The material basis for the remarks is a song in praise of the goddess Mariyamman sung on the one hand in a Tamil movie, on the other in two concerts of classical South Indian music. The authors describe how they came to the decision to analyze this material, and this more biographical part also leads to considerations of a general nature, i.e. to Indians tending to solve a problem atomistically, that is to say, by taking it in isolation, in its very own terms, so that solutions to similar or even substantially identical problems can easily be different to such a degree that, at any rate in etic, outsider terms, the solutions are mutually exclusive. Again, this more biographical part has also occasioned a discussion of Hindu religiosity being easily capable of embracing elements which too are mutually exclusive from the etic point of view.
However, the substantive part of the remarks regards music, in the sense of an attempt to describe, not exhaustively, yet in considerable detail, the differences and the similarities between the movie and the concert versions of the song. The emphasis lies on composition, on how the tonal material, different in the movie song and in its concert rendering, is put together each time, achieving compositional / symmetrical density in that phrases are repeated or varied upon, a density also achieved by transitions based on repetition / quasi-repetition / anticipation. Of no less importance in compositional terms are metrical liberties and the frequent concomitance of religious / literary and musical elements, a concomitance which too leads to symmetrical / compositional density, among other things. Though not central to the remarks, yet not simply marginal too, are the occasional discussions of the contrast between the theory and the actual practice of music and of the far from simple contrast between classical South Indian music, film music and devotional music.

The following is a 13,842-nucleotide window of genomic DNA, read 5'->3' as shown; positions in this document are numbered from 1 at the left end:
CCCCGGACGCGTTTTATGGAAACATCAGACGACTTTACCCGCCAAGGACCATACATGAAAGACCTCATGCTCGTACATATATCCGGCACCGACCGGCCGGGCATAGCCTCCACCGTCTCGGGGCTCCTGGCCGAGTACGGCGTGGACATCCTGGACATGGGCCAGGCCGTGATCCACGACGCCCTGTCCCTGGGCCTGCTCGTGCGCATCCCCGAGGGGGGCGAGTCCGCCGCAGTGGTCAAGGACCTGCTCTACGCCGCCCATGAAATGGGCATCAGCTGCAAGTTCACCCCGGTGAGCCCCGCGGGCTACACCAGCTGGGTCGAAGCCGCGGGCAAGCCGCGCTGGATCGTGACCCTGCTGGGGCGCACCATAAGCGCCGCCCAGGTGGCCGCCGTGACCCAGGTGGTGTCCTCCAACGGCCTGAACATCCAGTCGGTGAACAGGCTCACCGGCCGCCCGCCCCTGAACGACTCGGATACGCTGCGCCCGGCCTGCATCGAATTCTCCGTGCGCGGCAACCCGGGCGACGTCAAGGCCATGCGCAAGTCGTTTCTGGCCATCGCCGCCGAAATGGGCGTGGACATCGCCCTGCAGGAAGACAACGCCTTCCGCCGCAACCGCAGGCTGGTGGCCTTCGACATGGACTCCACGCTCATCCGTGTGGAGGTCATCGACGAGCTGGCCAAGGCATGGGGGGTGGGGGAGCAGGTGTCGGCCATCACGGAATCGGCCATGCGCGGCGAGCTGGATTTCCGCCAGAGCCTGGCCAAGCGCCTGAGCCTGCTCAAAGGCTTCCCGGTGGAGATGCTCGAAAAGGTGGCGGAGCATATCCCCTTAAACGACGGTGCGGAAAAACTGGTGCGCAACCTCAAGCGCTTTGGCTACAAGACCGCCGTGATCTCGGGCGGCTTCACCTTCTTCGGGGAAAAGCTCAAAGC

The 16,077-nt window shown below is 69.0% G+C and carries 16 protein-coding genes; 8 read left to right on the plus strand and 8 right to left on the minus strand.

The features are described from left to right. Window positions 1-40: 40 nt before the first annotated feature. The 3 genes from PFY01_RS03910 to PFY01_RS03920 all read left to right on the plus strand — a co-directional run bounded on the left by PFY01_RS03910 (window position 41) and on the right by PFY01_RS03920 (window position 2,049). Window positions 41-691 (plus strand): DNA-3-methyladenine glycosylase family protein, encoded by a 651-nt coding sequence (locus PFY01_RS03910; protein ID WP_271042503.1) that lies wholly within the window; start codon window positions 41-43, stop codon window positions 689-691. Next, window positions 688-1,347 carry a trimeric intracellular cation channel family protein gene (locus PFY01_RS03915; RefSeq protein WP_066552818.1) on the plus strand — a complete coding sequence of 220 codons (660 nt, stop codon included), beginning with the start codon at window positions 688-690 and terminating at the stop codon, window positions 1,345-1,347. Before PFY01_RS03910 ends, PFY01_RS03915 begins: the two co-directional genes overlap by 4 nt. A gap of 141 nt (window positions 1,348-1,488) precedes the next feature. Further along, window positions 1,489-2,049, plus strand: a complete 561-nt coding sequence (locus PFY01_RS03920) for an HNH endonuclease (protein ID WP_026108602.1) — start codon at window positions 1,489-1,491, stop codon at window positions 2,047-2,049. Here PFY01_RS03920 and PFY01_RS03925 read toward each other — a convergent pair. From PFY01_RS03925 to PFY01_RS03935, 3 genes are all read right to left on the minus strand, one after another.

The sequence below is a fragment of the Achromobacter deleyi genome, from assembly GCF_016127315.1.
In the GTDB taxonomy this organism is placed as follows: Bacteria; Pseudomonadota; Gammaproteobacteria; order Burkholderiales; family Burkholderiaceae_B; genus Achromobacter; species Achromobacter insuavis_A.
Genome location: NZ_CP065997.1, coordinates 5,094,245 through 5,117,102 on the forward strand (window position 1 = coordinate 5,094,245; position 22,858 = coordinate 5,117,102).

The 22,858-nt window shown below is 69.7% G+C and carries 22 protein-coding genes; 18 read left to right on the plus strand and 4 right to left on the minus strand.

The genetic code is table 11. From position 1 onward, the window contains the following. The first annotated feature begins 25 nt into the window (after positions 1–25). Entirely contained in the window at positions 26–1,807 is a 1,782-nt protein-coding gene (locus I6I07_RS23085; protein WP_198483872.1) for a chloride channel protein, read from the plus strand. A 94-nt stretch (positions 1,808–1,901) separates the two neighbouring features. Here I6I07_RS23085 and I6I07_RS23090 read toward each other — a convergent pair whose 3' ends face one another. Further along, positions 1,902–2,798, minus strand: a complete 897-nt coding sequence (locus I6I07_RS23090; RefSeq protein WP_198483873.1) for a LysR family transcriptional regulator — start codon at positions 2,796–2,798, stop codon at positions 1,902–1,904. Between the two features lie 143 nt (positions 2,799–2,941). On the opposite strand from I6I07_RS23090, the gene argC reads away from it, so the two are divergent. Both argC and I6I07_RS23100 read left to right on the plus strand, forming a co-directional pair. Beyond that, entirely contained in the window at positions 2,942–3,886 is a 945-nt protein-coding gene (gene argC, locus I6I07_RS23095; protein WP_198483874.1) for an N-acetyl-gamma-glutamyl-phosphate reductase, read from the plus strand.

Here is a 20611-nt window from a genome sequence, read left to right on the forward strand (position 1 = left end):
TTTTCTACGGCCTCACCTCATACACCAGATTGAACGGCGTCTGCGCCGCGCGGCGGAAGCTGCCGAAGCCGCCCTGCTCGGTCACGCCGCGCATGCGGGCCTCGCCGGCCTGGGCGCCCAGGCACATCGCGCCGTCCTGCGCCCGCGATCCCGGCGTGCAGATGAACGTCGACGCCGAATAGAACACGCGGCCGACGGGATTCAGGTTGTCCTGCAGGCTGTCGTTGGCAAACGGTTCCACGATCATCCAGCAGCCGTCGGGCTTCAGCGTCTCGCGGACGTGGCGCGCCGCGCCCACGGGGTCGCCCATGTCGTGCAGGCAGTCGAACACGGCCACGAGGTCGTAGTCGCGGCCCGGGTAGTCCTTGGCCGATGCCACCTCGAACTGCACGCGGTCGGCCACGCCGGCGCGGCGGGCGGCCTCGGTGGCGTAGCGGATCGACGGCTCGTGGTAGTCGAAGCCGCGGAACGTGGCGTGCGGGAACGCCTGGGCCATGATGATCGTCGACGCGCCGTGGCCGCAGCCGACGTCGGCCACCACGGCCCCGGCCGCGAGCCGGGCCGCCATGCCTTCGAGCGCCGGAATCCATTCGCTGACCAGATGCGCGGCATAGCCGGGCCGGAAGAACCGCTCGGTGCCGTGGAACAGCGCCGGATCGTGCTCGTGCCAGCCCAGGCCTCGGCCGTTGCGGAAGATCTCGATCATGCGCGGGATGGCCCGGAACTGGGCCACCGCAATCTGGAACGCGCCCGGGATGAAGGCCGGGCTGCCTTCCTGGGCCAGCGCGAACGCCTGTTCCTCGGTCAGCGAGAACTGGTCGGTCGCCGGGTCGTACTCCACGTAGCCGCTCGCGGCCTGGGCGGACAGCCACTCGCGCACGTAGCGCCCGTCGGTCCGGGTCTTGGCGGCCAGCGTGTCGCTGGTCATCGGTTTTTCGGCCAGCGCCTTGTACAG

The detailed notations and various appendices added are essential complements to the musicological analysis.
The remarks on the Sociology of Religion of Mariyamman follow, substantially, upon the musicological analysis, though the atomistic approach dealt with earlier is to be sure equally a problem of religious sociology. Yet in this case things were clear enough. As against this, in the remarks following upon the musicological analysis all that is done is to list some of the central riddles the worship of Mariyamman poses: the enormous preponderance of feminine deities; the rationale of blood offerings; a very strong preference for identifying ‘folk-goddesses’, like Mariyamman too, with the ‘high-caste’ goddess Parvati. The riddles are stated in some detail, but no answers are given, for research in the field is not yet in a position to give any.